Gin Act

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Gin Act, 1751. Repeated attempts during George II's reign to curb the growing consumption of cheap gin proved fruitless. In January 1751 Henry Fielding in his Inquiry into the Late Increase of Robbers called for further legislation against this ‘diabolical liquor’ and his appeal was reinforced by Hogarth's print comparing the pleasures of Beer Street with the miseries of Gin Lane. The Act 24 Geo. II c. 40 curtailed the ‘immoderate drinking of distilled spirituous liquor by persons of the meanest and lowest sort’ by forbidding distillers to retail directly, restricting sales to taverns worth £10 p.a., and declaring debts of less than 20 shillings to be irrecoverable.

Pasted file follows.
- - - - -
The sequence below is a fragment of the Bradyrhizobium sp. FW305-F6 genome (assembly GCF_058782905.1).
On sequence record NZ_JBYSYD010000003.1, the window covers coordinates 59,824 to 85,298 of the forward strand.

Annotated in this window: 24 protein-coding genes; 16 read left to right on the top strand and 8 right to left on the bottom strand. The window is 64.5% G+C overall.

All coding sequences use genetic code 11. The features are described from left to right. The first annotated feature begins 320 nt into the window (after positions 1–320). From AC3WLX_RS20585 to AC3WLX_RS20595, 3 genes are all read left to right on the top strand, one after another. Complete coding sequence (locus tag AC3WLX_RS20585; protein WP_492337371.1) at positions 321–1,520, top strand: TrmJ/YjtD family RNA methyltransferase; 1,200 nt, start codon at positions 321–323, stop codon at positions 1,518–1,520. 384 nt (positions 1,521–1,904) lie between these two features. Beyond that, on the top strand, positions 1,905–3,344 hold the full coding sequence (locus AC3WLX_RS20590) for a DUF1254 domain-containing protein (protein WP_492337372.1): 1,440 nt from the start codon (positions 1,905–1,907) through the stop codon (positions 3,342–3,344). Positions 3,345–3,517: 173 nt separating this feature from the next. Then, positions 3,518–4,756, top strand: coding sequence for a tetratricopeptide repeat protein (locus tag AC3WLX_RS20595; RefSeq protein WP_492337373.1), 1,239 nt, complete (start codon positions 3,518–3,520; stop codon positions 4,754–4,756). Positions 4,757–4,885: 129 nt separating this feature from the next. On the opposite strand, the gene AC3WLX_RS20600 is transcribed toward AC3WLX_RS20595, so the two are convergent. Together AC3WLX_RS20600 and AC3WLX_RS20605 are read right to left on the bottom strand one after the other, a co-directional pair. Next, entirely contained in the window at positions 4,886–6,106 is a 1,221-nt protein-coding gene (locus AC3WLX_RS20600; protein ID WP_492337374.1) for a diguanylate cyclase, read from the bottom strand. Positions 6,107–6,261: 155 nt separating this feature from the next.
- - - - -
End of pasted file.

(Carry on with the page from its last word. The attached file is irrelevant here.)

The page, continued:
J. A. Cannon